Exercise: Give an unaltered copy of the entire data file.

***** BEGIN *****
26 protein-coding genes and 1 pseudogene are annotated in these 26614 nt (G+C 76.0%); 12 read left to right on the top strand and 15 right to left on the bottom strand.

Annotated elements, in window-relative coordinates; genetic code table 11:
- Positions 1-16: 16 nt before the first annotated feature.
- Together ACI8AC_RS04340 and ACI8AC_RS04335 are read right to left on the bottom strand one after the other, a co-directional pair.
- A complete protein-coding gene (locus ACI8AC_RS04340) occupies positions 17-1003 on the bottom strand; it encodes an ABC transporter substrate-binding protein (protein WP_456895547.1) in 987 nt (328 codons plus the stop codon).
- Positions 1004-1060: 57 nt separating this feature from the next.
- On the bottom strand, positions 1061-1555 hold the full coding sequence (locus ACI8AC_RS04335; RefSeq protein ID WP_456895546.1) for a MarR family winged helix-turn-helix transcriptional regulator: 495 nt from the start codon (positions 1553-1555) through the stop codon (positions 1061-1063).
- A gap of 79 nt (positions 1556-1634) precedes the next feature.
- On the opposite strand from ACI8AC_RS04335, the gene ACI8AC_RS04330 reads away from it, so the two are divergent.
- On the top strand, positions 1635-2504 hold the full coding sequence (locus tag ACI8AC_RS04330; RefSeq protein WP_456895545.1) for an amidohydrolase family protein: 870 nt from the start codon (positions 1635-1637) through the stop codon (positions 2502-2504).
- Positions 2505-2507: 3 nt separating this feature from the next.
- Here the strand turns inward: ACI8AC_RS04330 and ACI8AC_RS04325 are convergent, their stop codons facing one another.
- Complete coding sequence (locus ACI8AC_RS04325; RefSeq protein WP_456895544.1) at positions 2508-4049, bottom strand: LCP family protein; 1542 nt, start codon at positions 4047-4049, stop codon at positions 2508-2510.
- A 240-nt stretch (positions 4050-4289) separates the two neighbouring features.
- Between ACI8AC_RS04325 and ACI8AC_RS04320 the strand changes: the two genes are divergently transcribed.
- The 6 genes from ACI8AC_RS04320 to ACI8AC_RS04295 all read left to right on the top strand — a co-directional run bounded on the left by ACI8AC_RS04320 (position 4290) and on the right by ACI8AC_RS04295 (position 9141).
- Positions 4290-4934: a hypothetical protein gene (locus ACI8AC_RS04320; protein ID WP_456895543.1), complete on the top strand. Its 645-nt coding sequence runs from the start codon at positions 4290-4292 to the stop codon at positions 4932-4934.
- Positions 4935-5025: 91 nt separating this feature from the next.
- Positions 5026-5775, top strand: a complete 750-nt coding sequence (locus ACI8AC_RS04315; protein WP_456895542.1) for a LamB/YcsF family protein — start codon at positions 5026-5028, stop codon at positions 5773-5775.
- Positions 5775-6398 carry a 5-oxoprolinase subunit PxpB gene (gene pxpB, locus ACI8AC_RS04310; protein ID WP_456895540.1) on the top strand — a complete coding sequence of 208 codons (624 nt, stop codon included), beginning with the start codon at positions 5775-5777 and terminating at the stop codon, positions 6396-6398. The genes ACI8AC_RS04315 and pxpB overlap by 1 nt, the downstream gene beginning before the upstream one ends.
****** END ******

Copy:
26 protein-coding genes and 1 pseudogene are annotated in these 26614 nt (G+C 76.0%); 12 read left to right on the top strand and 15 right to left on the bottom strand.

Annotated elements, in window-relative coordinates; genetic code table 11:
- Positions 1-16: 16 nt before the first annotated feature.
- Together ACI8AC_RS04340 and ACI8AC_RS04335 are read right to left on the bottom strand one after the other, a co-directional pair.
- A complete protein-coding gene (locus ACI8AC_RS04340) occupies positions 17-1003 on the bottom strand; it encodes an ABC transporter substrate-binding protein (protein WP_456895547.1) in 987 nt (328 codons plus the stop codon).
- Positions 1004-1060: 57 nt separating this feature from the next.
- On the bottom strand, positions 1061-1555 hold the full coding sequence (locus ACI8AC_RS04335; RefSeq protein ID WP_456895546.1) for a MarR family winged helix-turn-helix transcriptional regulator: 495 nt from the start codon (positions 1553-1555) through the stop codon (positions 1061-1063).
- A gap of 79 nt (positions 1556-1634) precedes the next feature.
- On the opposite strand from ACI8AC_RS04335, the gene ACI8AC_RS04330 reads away from it, so the two are divergent.
- On the top strand, positions 1635-2504 hold the full coding sequence (locus tag ACI8AC_RS04330; RefSeq protein WP_456895545.1) for an amidohydrolase family protein: 870 nt from the start codon (positions 1635-1637) through the stop codon (positions 2502-2504).
- Positions 2505-2507: 3 nt separating this feature from the next.
- Here the strand turns inward: ACI8AC_RS04330 and ACI8AC_RS04325 are convergent, their stop codons facing one another.
- Complete coding sequence (locus ACI8AC_RS04325; RefSeq protein WP_456895544.1) at positions 2508-4049, bottom strand: LCP family protein; 1542 nt, start codon at positions 4047-4049, stop codon at positions 2508-2510.
- A 240-nt stretch (positions 4050-4289) separates the two neighbouring features.
- Between ACI8AC_RS04325 and ACI8AC_RS04320 the strand changes: the two genes are divergently transcribed.
- The 6 genes from ACI8AC_RS04320 to ACI8AC_RS04295 all read left to right on the top strand — a co-directional run bounded on the left by ACI8AC_RS04320 (position 4290) and on the right by ACI8AC_RS04295 (position 9141).
- Positions 4290-4934: a hypothetical protein gene (locus ACI8AC_RS04320; protein ID WP_456895543.1), complete on the top strand. Its 645-nt coding sequence runs from the start codon at positions 4290-4292 to the stop codon at positions 4932-4934.
- Positions 4935-5025: 91 nt separating this feature from the next.
- Positions 5026-5775, top strand: a complete 750-nt coding sequence (locus ACI8AC_RS04315; protein WP_456895542.1) for a LamB/YcsF family protein — start codon at positions 5026-5028, stop codon at positions 5773-5775.
- Positions 5775-6398 carry a 5-oxoprolinase subunit PxpB gene (gene pxpB, locus ACI8AC_RS04310; protein ID WP_456895540.1) on the top strand — a complete coding sequence of 208 codons (624 nt, stop codon included), beginning with the start codon at positions 5775-5777 and terminating at the stop codon, positions 6396-6398. The genes ACI8AC_RS04315 and pxpB overlap by 1 nt, the downstream gene beginning before the upstream one ends.